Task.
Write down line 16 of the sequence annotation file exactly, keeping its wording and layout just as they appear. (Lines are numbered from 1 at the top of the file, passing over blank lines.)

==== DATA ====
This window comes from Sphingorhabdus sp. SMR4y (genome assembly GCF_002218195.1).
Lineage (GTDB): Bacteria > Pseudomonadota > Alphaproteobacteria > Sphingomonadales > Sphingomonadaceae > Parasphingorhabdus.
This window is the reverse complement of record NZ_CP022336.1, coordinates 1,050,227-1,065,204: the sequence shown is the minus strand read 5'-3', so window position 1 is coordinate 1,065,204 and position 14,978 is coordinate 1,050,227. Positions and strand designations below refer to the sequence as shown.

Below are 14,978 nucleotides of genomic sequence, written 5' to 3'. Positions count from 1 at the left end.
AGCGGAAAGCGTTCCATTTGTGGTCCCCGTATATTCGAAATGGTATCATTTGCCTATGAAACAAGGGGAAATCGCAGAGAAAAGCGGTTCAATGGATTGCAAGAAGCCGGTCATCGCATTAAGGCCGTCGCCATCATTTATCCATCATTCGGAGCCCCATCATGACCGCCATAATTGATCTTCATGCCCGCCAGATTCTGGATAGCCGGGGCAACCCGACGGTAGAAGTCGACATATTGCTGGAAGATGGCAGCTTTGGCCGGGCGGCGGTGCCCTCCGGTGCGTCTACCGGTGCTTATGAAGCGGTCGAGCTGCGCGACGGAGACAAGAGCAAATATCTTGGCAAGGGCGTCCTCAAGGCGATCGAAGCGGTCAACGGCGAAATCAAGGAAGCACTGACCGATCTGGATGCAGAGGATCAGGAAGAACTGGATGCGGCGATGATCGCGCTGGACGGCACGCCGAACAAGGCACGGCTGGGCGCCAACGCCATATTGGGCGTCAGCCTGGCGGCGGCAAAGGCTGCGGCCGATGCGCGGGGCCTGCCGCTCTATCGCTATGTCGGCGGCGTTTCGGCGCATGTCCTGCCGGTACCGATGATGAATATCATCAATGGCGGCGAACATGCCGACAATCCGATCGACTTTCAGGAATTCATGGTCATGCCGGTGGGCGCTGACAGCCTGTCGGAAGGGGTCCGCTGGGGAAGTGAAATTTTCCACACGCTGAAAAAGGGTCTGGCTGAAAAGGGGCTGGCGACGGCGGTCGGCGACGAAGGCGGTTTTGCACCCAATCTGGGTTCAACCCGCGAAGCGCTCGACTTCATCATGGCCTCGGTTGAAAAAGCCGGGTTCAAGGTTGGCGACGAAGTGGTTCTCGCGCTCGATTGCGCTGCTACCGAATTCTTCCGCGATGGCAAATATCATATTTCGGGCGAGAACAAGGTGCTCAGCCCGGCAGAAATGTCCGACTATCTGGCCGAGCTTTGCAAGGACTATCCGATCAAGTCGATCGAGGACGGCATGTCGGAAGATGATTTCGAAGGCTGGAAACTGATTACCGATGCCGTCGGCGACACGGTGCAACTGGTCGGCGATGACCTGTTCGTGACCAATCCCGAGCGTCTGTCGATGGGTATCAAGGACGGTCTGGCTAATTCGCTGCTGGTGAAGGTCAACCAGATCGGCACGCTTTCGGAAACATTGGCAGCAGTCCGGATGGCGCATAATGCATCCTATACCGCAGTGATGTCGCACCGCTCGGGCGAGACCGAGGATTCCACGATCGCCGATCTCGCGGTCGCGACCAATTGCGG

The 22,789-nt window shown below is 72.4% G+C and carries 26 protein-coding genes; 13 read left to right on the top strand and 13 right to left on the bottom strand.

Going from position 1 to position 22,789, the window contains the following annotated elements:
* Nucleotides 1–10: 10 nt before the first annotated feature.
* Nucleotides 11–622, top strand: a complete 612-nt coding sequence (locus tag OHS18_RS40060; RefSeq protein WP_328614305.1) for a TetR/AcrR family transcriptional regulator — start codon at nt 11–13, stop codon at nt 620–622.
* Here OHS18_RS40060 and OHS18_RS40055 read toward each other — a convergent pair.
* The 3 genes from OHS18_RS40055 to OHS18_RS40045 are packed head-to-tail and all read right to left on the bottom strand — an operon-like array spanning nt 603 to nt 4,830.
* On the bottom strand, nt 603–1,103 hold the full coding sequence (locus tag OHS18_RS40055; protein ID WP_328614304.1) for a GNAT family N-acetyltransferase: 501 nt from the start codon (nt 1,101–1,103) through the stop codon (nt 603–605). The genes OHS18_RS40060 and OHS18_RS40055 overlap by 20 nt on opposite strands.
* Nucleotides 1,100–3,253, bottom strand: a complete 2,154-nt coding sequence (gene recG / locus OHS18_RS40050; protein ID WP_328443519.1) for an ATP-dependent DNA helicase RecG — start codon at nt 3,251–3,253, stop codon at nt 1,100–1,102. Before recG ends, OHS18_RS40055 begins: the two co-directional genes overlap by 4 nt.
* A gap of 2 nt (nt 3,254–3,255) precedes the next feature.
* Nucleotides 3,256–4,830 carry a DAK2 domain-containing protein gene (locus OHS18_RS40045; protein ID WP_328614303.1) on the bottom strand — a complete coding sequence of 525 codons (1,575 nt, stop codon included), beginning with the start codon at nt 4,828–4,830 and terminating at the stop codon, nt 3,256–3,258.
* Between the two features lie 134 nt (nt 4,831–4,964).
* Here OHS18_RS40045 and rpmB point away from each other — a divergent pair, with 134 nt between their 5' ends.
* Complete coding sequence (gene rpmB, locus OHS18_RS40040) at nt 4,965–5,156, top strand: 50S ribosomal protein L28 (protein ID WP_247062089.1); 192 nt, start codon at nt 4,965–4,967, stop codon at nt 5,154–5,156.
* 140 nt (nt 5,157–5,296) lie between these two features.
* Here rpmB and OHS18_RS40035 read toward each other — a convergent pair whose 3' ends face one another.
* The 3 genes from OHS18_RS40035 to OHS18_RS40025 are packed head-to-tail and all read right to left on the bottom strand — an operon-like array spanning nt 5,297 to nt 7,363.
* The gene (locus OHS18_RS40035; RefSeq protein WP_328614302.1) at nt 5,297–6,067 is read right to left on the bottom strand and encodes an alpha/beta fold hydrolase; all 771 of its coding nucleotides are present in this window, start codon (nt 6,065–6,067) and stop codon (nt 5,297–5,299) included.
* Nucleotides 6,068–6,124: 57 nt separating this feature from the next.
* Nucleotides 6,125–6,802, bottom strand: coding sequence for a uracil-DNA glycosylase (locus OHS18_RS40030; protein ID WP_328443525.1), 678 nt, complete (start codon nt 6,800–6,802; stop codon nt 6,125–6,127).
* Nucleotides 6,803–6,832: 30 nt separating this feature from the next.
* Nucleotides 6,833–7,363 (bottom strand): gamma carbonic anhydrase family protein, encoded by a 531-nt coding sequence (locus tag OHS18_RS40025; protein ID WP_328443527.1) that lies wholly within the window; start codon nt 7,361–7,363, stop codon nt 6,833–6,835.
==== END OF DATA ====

* Between the two features lie 134 nt (nt 4,831–4,964).